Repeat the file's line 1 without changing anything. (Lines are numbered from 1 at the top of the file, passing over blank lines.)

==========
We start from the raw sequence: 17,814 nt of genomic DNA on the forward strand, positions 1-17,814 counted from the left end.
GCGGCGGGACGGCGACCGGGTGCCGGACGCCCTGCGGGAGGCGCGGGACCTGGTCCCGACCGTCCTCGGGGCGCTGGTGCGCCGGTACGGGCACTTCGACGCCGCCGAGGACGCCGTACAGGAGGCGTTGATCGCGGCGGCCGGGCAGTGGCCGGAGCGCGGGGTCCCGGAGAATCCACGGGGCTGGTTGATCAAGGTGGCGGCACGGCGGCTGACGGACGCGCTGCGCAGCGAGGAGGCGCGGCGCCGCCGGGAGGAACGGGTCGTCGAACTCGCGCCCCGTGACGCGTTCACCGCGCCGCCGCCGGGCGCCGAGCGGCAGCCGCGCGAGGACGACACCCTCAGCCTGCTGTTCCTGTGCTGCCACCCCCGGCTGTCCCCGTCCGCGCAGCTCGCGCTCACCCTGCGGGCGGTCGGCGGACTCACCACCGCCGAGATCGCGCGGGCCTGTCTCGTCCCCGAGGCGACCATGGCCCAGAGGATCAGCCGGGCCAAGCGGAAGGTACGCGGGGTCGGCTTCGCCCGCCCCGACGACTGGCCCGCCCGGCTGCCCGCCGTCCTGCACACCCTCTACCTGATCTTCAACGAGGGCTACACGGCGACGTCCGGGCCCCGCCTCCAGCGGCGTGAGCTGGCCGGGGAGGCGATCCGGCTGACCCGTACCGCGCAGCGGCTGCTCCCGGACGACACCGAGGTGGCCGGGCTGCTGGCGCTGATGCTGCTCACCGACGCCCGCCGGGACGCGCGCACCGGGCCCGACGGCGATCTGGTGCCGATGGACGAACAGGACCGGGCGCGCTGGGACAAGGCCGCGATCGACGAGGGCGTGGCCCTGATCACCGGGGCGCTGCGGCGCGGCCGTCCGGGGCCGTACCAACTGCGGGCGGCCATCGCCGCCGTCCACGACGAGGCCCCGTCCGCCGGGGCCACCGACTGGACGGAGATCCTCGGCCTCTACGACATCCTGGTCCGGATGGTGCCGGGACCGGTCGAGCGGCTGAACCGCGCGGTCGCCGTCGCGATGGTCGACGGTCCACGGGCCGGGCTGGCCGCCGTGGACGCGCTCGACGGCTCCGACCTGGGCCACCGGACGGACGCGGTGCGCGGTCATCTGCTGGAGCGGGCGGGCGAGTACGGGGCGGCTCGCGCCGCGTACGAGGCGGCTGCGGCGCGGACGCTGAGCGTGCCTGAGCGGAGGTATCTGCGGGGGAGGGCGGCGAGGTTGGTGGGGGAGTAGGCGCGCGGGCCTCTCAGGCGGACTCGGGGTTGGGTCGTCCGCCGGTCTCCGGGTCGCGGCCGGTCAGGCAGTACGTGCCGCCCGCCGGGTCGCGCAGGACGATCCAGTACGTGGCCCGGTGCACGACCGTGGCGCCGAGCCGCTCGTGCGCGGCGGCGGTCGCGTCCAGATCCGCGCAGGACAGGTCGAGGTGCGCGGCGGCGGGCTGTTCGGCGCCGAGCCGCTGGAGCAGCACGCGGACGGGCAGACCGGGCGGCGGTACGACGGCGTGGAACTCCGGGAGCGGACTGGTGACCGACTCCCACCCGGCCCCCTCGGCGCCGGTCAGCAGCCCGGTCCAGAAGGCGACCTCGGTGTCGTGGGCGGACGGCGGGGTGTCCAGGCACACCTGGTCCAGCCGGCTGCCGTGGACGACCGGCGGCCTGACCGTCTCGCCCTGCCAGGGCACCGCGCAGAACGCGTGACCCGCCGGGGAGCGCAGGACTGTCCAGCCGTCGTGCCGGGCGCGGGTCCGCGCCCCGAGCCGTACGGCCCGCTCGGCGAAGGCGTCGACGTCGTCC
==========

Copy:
We start from the raw sequence: 17,814 nt of genomic DNA on the forward strand, positions 1-17,814 counted from the left end.